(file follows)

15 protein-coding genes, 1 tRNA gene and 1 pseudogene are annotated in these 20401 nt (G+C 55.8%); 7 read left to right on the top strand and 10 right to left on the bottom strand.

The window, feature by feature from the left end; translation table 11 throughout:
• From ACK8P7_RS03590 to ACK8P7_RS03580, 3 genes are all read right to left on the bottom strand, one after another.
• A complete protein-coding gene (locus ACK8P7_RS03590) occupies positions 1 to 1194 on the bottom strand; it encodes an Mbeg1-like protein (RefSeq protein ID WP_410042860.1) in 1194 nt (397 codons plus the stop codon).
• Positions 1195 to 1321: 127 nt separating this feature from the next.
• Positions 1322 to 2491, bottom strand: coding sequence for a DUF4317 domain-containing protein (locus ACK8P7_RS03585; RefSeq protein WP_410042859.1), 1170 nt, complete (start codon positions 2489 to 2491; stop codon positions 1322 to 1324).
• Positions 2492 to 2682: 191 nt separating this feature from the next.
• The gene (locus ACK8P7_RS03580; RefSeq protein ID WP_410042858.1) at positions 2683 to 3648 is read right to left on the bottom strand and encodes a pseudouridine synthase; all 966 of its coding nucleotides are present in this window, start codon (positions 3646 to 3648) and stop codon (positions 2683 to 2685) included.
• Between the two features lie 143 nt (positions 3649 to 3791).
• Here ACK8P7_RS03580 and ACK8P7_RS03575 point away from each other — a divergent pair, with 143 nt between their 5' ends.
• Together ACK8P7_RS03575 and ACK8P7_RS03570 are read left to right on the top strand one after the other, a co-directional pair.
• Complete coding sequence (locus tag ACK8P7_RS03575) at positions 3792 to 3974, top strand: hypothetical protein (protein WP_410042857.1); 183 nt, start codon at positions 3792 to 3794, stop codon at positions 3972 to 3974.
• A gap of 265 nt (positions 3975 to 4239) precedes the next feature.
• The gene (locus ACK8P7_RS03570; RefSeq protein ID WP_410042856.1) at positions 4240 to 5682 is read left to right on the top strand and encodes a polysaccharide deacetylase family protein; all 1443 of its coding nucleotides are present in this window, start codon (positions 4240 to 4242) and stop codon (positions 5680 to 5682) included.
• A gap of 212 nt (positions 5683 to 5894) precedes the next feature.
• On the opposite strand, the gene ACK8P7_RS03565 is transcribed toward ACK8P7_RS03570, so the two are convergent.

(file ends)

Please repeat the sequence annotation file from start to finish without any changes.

15 protein-coding genes, 1 tRNA gene and 1 pseudogene are annotated in these 20401 nt (G+C 55.8%); 7 read left to right on the top strand and 10 right to left on the bottom strand.

The window, feature by feature from the left end; translation table 11 throughout:
• From ACK8P7_RS03590 to ACK8P7_RS03580, 3 genes are all read right to left on the bottom strand, one after another.
• A complete protein-coding gene (locus ACK8P7_RS03590) occupies positions 1 to 1194 on the bottom strand; it encodes an Mbeg1-like protein (RefSeq protein ID WP_410042860.1) in 1194 nt (397 codons plus the stop codon).
• Positions 1195 to 1321: 127 nt separating this feature from the next.
• Positions 1322 to 2491, bottom strand: coding sequence for a DUF4317 domain-containing protein (locus ACK8P7_RS03585; RefSeq protein WP_410042859.1), 1170 nt, complete (start codon positions 2489 to 2491; stop codon positions 1322 to 1324).
• Positions 2492 to 2682: 191 nt separating this feature from the next.
• The gene (locus ACK8P7_RS03580; RefSeq protein ID WP_410042858.1) at positions 2683 to 3648 is read right to left on the bottom strand and encodes a pseudouridine synthase; all 966 of its coding nucleotides are present in this window, start codon (positions 3646 to 3648) and stop codon (positions 2683 to 2685) included.
• Between the two features lie 143 nt (positions 3649 to 3791).
• Here ACK8P7_RS03580 and ACK8P7_RS03575 point away from each other — a divergent pair, with 143 nt between their 5' ends.
• Together ACK8P7_RS03575 and ACK8P7_RS03570 are read left to right on the top strand one after the other, a co-directional pair.
• Complete coding sequence (locus tag ACK8P7_RS03575) at positions 3792 to 3974, top strand: hypothetical protein (protein WP_410042857.1); 183 nt, start codon at positions 3792 to 3794, stop codon at positions 3972 to 3974.
• A gap of 265 nt (positions 3975 to 4239) precedes the next feature.
• The gene (locus ACK8P7_RS03570; RefSeq protein ID WP_410042856.1) at positions 4240 to 5682 is read left to right on the top strand and encodes a polysaccharide deacetylase family protein; all 1443 of its coding nucleotides are present in this window, start codon (positions 4240 to 4242) and stop codon (positions 5680 to 5682) included.
• A gap of 212 nt (positions 5683 to 5894) precedes the next feature.
• On the opposite strand, the gene ACK8P7_RS03565 is transcribed toward ACK8P7_RS03570, so the two are convergent.